Call for urgent action to keep food allergic children safe in school
They point out that 17% of fatal food-anaphylaxis reactions in school-age children happen while they are at school and 20% of anaphylactic reactions in schools are in children with no prior history of food allergy.
And they highlight the ‘urgent need’ for clear and mandatory food allergy policies which recognise children at risk, include measures to minimise risk, and formalise adequate training for school staff to recognise the symptoms of anaphylaxis and administer adrenaline early and effectively in a ‘whole school’ approach.
The call comes from Dr. Paul Turner at Imperial College and Professor Adam Fox from Guy’s & St. Thomas’ Hospital, in an editorial in the February edition of Clinical and Experimental Allergy, the official journal of the British Society of Allergy and Clinical Immunology.
And they have been joined by Carla Jones, chief executive of Allergy UK and Lynne Regent, chief executive of the Anaphylaxis Campaign, in demanding that DfE add ‘a level of specific detail on supporting children with allergy to sit below the currently wholly generic guidance’.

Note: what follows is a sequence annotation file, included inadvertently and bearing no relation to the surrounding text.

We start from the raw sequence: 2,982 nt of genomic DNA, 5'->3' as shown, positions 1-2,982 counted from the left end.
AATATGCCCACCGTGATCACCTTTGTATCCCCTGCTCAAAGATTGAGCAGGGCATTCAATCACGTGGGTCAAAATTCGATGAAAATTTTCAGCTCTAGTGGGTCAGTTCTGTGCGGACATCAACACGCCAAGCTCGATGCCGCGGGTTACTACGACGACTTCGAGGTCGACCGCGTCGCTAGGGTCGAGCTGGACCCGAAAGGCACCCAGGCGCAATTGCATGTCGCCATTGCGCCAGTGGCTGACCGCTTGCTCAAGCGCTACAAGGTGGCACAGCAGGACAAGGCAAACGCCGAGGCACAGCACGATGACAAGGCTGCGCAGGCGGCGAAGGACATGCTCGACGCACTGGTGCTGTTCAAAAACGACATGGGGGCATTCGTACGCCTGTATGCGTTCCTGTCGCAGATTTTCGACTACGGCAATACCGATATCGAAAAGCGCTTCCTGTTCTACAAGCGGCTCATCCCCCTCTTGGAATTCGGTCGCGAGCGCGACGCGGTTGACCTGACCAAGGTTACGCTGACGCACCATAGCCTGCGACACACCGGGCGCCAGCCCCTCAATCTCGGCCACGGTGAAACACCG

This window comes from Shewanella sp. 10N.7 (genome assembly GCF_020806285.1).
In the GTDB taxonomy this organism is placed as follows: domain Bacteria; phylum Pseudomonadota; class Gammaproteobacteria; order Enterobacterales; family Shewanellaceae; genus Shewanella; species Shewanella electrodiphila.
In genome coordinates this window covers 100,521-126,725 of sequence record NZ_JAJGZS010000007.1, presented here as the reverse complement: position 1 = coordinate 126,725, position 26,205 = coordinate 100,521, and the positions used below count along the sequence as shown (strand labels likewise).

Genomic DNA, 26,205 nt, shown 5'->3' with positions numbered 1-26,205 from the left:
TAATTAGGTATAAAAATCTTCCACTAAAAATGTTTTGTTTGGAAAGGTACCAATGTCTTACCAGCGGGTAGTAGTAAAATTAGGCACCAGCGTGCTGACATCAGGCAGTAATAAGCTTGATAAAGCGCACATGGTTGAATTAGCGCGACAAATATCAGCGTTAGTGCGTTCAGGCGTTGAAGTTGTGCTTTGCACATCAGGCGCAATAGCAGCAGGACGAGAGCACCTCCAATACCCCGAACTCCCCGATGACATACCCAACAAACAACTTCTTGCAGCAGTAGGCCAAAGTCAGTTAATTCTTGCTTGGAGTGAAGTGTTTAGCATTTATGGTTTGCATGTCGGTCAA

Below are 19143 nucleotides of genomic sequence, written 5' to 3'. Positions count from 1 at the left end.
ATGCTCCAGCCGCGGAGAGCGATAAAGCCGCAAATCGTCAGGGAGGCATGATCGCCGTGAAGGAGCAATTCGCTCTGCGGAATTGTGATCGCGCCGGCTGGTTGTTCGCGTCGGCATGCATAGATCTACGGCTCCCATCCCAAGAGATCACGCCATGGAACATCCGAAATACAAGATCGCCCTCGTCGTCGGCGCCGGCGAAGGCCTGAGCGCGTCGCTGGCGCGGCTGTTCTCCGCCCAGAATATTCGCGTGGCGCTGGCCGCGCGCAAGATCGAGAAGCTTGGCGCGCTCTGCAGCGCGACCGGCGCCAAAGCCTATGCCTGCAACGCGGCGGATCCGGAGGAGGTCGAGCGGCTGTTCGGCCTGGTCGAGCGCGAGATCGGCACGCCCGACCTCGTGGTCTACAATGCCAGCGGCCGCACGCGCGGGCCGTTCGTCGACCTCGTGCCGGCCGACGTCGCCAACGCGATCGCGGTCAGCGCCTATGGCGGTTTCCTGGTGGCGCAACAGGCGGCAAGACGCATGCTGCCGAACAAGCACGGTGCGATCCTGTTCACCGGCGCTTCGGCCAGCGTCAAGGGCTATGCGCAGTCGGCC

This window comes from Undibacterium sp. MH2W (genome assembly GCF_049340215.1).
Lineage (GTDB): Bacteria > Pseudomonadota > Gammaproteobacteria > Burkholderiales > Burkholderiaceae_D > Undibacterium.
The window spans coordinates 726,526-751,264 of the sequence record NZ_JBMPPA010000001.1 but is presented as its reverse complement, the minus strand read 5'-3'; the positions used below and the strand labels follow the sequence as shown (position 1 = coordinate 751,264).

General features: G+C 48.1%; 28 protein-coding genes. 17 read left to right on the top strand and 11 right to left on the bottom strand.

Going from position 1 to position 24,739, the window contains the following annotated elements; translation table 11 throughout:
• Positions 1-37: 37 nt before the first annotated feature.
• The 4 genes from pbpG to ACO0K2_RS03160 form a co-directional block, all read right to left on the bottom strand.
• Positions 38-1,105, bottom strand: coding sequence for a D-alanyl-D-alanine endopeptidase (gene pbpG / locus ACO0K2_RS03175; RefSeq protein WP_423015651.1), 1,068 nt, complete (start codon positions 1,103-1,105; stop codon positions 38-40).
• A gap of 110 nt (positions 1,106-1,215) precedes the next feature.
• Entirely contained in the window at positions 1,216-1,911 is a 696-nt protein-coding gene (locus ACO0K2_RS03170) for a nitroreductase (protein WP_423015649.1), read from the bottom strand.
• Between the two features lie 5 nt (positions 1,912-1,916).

The department plans to review its statutory guidance on supporting pupils with medical conditions at school this year.
Dr. Turner says: “We are asking for the Department for Health and Social Care, the Department for Education and the schools inspectorates to work together to make schools a safer environment for food-allergic children.
“Two inquests into the death of school pupils have highlighted the urgent need for staff training, for systematic and consistent policies and procedures on the management of children with food allergy and an assurance through inspection that these are implemented in schools.
“We believe that the approach we will present to the Government departments in the next month is far-sighted and cost-effective.
“Families with children with food allergy live in fear of the consequences of anaphylaxis. They need to have confidence that schools will safeguard their children and that staff are trained to take correct and urgent action in the event of anaphylaxis.
“The current guidance is simply not adequate to inspire that confidence – parents, school staff and most importantly, our children deserve better.”